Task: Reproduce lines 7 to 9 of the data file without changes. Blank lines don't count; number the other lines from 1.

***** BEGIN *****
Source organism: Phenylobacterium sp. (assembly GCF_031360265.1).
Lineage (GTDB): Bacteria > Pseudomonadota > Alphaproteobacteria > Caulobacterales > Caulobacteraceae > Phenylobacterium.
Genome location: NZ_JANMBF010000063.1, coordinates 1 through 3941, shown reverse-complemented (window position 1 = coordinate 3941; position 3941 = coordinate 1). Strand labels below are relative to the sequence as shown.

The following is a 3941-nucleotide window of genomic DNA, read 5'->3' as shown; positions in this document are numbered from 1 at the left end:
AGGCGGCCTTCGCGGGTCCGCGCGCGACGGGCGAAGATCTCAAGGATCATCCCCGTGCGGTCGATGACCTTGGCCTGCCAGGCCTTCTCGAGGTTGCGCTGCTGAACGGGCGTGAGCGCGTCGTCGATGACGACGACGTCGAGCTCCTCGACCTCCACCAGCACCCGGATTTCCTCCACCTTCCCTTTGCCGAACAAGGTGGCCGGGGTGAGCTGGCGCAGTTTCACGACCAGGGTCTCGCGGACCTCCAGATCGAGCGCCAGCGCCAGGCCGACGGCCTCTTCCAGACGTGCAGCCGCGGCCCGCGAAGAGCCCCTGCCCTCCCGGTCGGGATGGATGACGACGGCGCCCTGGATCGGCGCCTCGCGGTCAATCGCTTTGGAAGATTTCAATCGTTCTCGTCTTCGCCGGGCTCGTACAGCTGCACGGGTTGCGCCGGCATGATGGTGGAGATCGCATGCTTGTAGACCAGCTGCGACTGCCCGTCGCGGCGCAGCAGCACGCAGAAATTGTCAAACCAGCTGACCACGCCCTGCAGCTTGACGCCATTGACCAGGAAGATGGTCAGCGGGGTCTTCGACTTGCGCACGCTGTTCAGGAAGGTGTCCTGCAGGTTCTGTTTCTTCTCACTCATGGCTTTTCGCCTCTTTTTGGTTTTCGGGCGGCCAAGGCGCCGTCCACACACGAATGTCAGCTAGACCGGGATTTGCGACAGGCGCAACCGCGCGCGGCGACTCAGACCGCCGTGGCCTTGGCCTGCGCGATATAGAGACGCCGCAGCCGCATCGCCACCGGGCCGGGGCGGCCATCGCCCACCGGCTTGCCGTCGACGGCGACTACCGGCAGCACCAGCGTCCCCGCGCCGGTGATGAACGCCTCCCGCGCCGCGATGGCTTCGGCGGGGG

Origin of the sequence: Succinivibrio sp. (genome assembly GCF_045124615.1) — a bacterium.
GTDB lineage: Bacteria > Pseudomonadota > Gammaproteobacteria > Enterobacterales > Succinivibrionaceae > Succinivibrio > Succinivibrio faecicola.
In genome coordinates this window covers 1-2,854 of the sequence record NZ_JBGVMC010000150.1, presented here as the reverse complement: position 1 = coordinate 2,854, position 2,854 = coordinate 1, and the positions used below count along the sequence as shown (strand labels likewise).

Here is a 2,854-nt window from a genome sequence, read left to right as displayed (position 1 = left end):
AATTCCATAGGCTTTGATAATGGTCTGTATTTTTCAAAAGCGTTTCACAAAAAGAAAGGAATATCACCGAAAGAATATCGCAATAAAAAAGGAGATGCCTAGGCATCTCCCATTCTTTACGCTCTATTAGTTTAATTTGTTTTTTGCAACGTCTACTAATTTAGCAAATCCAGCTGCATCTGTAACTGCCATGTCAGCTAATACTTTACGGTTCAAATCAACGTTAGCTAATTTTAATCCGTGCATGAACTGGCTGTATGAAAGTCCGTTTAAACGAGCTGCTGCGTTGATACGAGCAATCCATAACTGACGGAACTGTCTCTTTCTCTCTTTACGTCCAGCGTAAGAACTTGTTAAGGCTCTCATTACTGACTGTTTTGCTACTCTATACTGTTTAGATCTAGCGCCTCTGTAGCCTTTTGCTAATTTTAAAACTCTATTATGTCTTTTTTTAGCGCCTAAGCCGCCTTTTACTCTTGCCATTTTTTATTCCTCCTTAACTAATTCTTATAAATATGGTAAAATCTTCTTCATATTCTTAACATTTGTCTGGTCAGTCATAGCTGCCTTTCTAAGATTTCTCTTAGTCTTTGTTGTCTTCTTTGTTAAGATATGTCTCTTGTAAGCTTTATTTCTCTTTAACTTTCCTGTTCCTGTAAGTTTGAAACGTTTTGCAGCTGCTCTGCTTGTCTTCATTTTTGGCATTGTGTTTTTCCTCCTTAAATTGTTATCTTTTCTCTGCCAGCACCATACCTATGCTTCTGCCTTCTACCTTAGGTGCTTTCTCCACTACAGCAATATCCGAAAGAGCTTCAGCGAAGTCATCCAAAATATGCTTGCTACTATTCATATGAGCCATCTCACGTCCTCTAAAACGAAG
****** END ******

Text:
GTDB lineage: Bacteria > Pseudomonadota > Gammaproteobacteria > Enterobacterales > Succinivibrionaceae > Succinivibrio > Succinivibrio faecicola.
In genome coordinates this window covers 1-2,854 of the sequence record NZ_JBGVMC010000150.1, presented here as the reverse complement: position 1 = coordinate 2,854, position 2,854 = coordinate 1, and the positions used below count along the sequence as shown (strand labels likewise).

Here is a 2,854-nt window from a genome sequence, read left to right as displayed (position 1 = left end):